Progress 'stalled' in controlling tobacco use in California

July 11, 2001

California's tobacco control program is "stalled and adrift," and thousands of people will die needlessly as a result, according to a new report published by the Institute for Health Policy Studies in the School of Medicine at the University of California, San Francisco.

The report, titled "Tobacco Policy Making in California 1999-2001: Stalled and Adrift," is part of a regular series by the Institute on tobacco industry political lobbying, contributions and other activities in California and other states. It assesses local as well as statewide efforts to curb tobacco use.

Despite initial optimism that the administration of California Gov. Gray Davis would reverse efforts by the previous administration of Pete Wilson to "undermine and weaken tobacco control efforts," the Governor has opposed substantial increases in funding for tobacco control, the report states. And Davis has been slow to mount an aggressive tobacco control program.

The Davis administration has responded to pressure from health groups to revive the state's tobacco control program -- announcing plans to increase funding of the program by $20 million in the coming fiscal year for a youth anti-smoking program. But the commitment is only about a fifth of the amount recommended by health groups, the state Tobacco Education and Research Oversight Committee and the federal CDC, the report observes.

Of the approximately $1 billion a year that California receives from the settlement of the state's lawsuit against the tobacco industry, the state government receives half and the counties receive half. The $20 million that the Governor proposes spending to augment the state tobacco control effort thus represents only four percent of the state's available funds, according to the report.

Authors are Michael S. Givel, PhD, Joanna Dearlove, BA and Stanton A. Glantz, PhD, all researchers at the Institute for Health Policy Studies. Glantz is UCSF professor of medicine and director of the new Center for Tobacco Control Research and Education at UCSF.

The UCSF report is being released online at

Tobacco industry campaign contributions to legislators, candidates, political parties and the like in 1999-2000 totaled $1.47 million, a 173 percent increase over 1997-1998, and about the same as the amount spent in 1993-1994 and 1995-1996, according to the report.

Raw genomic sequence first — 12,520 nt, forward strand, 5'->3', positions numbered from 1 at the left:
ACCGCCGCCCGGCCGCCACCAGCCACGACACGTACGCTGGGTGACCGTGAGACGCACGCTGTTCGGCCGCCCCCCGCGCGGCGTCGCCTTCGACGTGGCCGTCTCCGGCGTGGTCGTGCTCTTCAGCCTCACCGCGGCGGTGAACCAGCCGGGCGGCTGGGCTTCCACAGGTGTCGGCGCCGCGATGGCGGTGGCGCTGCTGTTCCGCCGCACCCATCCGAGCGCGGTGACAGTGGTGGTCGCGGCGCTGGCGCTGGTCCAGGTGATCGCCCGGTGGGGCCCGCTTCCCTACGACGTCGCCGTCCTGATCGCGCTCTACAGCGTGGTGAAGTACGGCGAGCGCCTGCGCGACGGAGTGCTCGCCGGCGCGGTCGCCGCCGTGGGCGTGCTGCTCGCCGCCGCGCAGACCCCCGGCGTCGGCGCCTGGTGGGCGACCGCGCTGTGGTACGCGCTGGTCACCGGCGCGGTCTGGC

The tobacco industry continues to favor Republicans over Democrats when making campaign contributions, although the gap is narrowing, the report shows. In the 1999-2000 campaign, 58 percent of campaign contributions went to Republican candidates and committees, down from 81 percent in 1997-1998.

Of the 120 members of the state Legislature, 33 members accepted no campaign contributions from the tobacco industry (31 Democrats, 1 Republican, and one Independent) - up from 28 who accepted no tobacco money in 1997-1998. The top recipients of tobacco industry campaign contributions in 1999-2000 were Assembly member Scott Baugh (R-Huntington Beach), $90,000, and Senator Ross Johnson (R-Irvine), $83,000.

During the earlier 1990s, when the California Tobacco Control Program was large and aggressive, smoking was falling in California much more rapidly than in the rest of the United States, the report shows. Studies by one of the authors, published in the New England Journal of Medicine, credited the smoking reduction for preventing 59,000 heart disease deaths from 1989 through 1997. However, during the later 1990s, after the program was "cut back and toned down," this difference narrowed, an effect associated with 15,000 more heart disease deaths in the state than would have occurred had program effectiveness been maintained.

"These lives were saved because the program concentrated on everyone, not just kids," Glantz said. "It is disappointing that the Administration has not learned from the past successes in California and only wants to provide a modest increase in funding for youth programs."

Since Proposition 10 raised the cigarette tax 50 cents in 1999, the decline in smoking in California has accelerated.

The counties receive $500 million a year from the state's settlement of the lawsuit against the tobacco industry, but by February 2001, only 13 of 62 California local governments had allocated any funds for tobacco control efforts, the report shows. The combined spending of the 13 counties that did spend funds on tobacco control was about $16.8 million, only about three percent the available funds.
The research was funded by the National Cancer Institute, the American Cancer Society, the Robert Wood Johnson Foundation and the Richard and Rhoda Goldman Fund.

Previous reports in this series (including reports on other states) are available on the Web at

University of California - San Francisco

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